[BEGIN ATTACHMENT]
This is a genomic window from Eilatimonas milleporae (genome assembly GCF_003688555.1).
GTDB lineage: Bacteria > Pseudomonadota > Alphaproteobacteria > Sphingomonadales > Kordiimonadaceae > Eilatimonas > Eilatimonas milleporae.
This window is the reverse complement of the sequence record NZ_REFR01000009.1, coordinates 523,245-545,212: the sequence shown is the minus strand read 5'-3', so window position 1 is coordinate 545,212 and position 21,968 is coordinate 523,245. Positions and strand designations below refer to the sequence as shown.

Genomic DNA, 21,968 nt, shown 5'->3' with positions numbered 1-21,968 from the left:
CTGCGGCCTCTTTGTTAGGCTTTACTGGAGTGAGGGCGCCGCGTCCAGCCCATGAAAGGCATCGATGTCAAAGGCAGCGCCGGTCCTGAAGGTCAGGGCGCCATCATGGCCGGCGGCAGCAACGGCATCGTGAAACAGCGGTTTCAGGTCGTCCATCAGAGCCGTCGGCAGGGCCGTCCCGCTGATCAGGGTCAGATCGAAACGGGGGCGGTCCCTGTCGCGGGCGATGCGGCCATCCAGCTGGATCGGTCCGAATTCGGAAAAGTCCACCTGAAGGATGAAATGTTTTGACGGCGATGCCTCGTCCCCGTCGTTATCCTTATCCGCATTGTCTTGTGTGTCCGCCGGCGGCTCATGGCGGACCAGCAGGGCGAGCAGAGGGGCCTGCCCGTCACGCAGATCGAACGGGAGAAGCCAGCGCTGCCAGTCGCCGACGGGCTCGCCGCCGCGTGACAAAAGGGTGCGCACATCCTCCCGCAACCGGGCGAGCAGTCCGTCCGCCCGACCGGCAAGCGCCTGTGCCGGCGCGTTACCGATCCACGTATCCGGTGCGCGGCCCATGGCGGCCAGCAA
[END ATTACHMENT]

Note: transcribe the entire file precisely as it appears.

This is a genomic window from Eilatimonas milleporae (genome assembly GCF_003688555.1).
GTDB lineage: Bacteria > Pseudomonadota > Alphaproteobacteria > Sphingomonadales > Kordiimonadaceae > Eilatimonas > Eilatimonas milleporae.
This window is the reverse complement of the sequence record NZ_REFR01000009.1, coordinates 523,245-545,212: the sequence shown is the minus strand read 5'-3', so window position 1 is coordinate 545,212 and position 21,968 is coordinate 523,245. Positions and strand designations below refer to the sequence as shown.

Genomic DNA, 21,968 nt, shown 5'->3' with positions numbered 1-21,968 from the left:
CTGCGGCCTCTTTGTTAGGCTTTACTGGAGTGAGGGCGCCGCGTCCAGCCCATGAAAGGCATCGATGTCAAAGGCAGCGCCGGTCCTGAAGGTCAGGGCGCCATCATGGCCGGCGGCAGCAACGGCATCGTGAAACAGCGGTTTCAGGTCGTCCATCAGAGCCGTCGGCAGGGCCGTCCCGCTGATCAGGGTCAGATCGAAACGGGGGCGGTCCCTGTCGCGGGCGATGCGGCCATCCAGCTGGATCGGTCCGAATTCGGAAAAGTCCACCTGAAGGATGAAATGTTTTGACGGCGATGCCTCGTCCCCGTCGTTATCCTTATCCGCATTGTCTTGTGTGTCCGCCGGCGGCTCATGGCGGACCAGCAGGGCGAGCAGAGGGGCCTGCCCGTCACGCAGATCGAACGGGAGAAGCCAGCGCTGCCAGTCGCCGACGGGCTCGCCGCCGCGTGACAAAAGGGTGCGCACATCCTCCCGCAACCGGGCGAGCAGTCCGTCCGCCCGACCGGCAAGCGCCTGTGCCGGCGCGTTACCGATCCACGTATCCGGTGCGCGGCCCATGGCGGCCAGCAA